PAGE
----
Certain types of antidepressants may not work as well in people who take non-steroidal anti-inflammatory drugs (NSAIDs), suggests a new study published online in the Proceedings of the National Academy of Sciences.
"This is certainly something that clinicians and individuals should be keeping in mind," Dr. Jennifer Warner-Schmidt, the study's lead author from The Rockefeller University in New York City, told Reuters Health.
Dr. Warner-Schmidt and her colleagues found that mice treated with the selective serotonin reuptake inhibitor (SSRI) Celexa (citalopram) and an NSAID had lower levels of the antidepressant in their blood than those that were only given Celexa.
Mice that were given a painkiller and antidepressant also did worse on tests measuring their stress and depression than those who just took the antidepressant.
The effect wasn't limited to rodents. The same researchers analyzed data from a previous study done on about 1,500 people treated with Celexa for 12 weeks. Those participants also reported on their use of NSAIDs during antidepressant treatment.
After those 12 weeks, 55% of patients who never took an NSAID during the study period were no longer depressed, compared to 45% of participants who said they took an NSAID at least once.
The researchers couldn't separate people who took an NSAID only once or twice during the 12 weeks from those who used them regularly.
Dr. Warner-Schmidt and her colleagues also didn't find that NSAIDs interfered with other, non-SSRI antidepressants.
Dr. Solomon Snyder, a neuroscientist at Johns Hopkins Medical School in Baltimore who will have a commentary coming out when the study appears in print, said in an email that the findings show that "if someone is receiving SSRIs, he/she should avoid NSAIDs."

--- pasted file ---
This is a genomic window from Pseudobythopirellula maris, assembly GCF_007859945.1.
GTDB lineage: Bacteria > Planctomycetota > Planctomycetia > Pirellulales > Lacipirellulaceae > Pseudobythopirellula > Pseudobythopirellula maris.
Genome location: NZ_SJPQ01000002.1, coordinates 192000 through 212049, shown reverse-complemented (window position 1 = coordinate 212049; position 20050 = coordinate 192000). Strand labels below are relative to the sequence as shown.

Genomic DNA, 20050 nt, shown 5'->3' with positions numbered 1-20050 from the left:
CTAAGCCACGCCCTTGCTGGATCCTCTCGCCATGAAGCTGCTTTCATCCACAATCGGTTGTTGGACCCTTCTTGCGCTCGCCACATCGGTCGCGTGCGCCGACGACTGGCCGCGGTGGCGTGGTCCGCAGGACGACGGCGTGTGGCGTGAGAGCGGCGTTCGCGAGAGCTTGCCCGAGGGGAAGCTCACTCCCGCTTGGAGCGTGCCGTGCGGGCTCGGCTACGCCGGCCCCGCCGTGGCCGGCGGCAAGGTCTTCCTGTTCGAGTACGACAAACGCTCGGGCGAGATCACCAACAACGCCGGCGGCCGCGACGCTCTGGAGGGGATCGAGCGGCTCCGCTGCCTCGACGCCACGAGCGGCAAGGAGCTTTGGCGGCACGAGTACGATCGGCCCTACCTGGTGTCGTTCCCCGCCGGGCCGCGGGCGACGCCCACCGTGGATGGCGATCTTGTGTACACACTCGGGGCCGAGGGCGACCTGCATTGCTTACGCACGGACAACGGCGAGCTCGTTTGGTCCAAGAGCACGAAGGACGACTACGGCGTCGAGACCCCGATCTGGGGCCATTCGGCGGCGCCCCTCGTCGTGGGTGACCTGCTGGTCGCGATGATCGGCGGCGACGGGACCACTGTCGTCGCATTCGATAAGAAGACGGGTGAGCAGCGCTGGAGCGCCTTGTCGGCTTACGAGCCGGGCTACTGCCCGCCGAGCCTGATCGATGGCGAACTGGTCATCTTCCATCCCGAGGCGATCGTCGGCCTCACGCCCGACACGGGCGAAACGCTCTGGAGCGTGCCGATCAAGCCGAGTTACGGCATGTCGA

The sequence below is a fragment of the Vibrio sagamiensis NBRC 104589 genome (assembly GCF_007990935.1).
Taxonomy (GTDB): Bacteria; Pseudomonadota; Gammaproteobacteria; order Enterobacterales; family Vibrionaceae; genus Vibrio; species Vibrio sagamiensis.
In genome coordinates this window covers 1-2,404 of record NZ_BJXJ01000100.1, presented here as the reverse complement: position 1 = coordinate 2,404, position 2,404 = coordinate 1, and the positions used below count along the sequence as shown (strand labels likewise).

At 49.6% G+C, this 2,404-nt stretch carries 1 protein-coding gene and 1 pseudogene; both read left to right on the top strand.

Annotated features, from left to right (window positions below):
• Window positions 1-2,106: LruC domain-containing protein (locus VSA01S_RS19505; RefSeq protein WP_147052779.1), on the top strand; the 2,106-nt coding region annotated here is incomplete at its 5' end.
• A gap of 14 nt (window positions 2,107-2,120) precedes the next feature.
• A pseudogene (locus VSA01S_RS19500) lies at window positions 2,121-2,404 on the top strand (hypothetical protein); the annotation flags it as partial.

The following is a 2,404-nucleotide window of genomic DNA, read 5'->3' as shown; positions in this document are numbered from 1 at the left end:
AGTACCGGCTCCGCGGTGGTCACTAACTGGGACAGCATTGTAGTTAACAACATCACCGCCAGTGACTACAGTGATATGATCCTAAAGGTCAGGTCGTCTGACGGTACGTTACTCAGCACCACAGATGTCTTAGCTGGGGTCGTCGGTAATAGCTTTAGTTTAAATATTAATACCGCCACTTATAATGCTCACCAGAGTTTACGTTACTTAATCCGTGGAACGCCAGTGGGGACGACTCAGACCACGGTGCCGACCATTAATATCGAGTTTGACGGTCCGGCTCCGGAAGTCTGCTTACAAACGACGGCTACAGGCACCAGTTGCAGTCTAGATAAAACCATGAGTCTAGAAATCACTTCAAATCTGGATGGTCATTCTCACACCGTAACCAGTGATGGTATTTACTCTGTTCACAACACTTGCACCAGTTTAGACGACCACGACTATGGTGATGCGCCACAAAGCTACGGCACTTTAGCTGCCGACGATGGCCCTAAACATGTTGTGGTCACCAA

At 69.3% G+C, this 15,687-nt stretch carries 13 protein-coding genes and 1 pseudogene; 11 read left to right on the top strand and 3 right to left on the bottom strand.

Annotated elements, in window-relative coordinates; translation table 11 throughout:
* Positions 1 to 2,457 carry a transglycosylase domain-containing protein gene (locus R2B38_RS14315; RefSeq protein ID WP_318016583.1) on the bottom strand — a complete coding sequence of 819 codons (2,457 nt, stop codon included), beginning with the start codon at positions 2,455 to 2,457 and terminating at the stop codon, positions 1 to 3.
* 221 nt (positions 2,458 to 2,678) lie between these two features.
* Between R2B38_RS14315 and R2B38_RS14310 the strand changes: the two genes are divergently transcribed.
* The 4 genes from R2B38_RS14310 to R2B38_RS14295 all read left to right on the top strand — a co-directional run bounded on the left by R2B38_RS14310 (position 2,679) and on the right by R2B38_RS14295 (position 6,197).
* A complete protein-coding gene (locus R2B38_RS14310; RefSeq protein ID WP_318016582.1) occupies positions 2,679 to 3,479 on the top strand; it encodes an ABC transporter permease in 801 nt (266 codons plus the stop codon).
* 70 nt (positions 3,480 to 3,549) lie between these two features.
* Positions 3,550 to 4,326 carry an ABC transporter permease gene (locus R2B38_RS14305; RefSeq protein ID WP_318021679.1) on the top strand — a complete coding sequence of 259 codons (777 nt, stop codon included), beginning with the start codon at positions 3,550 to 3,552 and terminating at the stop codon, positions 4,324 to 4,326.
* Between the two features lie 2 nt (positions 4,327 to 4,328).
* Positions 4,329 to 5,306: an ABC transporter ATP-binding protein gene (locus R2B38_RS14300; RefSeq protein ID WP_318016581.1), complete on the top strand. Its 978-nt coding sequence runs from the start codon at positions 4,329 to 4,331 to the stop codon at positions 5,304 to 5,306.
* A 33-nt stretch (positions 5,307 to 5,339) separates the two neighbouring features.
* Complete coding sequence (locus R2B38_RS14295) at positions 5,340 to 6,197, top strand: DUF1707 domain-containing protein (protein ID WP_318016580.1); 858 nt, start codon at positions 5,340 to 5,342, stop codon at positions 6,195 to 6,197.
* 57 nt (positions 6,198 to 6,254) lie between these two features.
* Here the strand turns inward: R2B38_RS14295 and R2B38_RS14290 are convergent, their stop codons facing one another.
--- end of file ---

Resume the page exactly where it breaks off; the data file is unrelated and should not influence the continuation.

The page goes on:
However, he told Reuters Health, "Such a recommendation may well be controversial and cause difficulties for patients with arthritis and other conditions which benefit from NSAIDs."
The authors said that based on the data they used, it was impossible to prove that NSAIDs stop SSRIs from working. It's possible, for example, that people who have underlying conditions that require drugs such as aspirin and ibuprofen have more trouble recovering from depression.
However, Dr. Warner-Schmidt said, "The animal studies suggest there's a direct interaction between these two drugs."
Dr. Michael Thase, a psychiatrist from the University of Pennsylvania School of Medicine who was involved in the original research on humans cited by the authors, told Reuters Health that the new analysis is "intriguing," but that his data don't definitively support the animal studies.
However, Dr. Thase said, "Given how commonly the NSAIDs are used, this finding certainly needs to be followed up."
Dr. Warner-Schmidt added that it wasn't clear how the interaction between NSAIDs and SSRIs might be happening, and that future studies will need look more closely at that question.
Proc Natl Acad Sci USA 2011. Abstract
Genevra Pittman • Reuters Health Information © 2011